Van Oers, B., Duijkers, D. (2013). Teaching in a play-based curriculum: Theory, practice and evidence of developmental education for young children J. Curriculum Studies, Vol. 45 (4), 511-534.
Vygotsky, L. (1978). Mind in Society: The Development of Higher Psychological Processes, Cambridge, MA: Harvard University Press.
Yelland, N. (Ed.). (2005). Critical Issues in Early Childhood Education. Maidenhead, UK: Open University Press.
The principle goal of education is to create men who are capable of doing new things, not simply of repeating what other generations have done – men who are creative, inventive and discoverers.
When researching play, I found that play (with quality educator's guidance) helps facilitate inclusion and diversity. Promoting inclusion through play is very relevant to my identified issue of how academics in being pushed more and more into early childhood education and is often not developmentally appropriate, yet the very developmentally appropriate activity of social play is not seen as important.
There are many reasons play is not only developmentally appropriate but necessary in early childhood education and two good reasons are that play facilitates inclusion of children of varying ability levels and accommodates diversity.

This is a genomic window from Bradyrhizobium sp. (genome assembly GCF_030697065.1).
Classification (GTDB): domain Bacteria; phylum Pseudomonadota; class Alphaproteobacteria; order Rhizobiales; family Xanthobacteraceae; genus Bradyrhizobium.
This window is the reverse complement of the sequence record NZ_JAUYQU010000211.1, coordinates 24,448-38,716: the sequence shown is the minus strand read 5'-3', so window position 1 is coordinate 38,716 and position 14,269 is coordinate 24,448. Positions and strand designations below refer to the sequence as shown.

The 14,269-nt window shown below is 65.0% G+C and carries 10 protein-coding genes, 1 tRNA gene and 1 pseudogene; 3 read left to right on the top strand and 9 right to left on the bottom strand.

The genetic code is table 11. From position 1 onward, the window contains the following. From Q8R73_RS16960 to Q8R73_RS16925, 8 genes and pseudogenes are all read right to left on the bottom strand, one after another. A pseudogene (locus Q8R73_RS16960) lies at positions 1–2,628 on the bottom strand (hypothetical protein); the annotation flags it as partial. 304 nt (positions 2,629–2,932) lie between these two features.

How can play and academics be reconciled? Do you see the relationship in your practice?
Where do we go from here?
Can all the manifestations of play we have seen interact with academics?
I love thinking about the successful marriage of play and academics. Though it is something that I think about often, I was excited to see that it is still a developing field among researchers. I was intrigued when thinking about the challenges of a preschool learning experience paired with a more traditional elementary education setting.
The relationship of direct instruction and discovery learning is not black and white. Both methods have much to offer the learning journey, however, my research and personal experience suggests that only through a combination of techniques can we help children grow into curious, confident, courageous learners.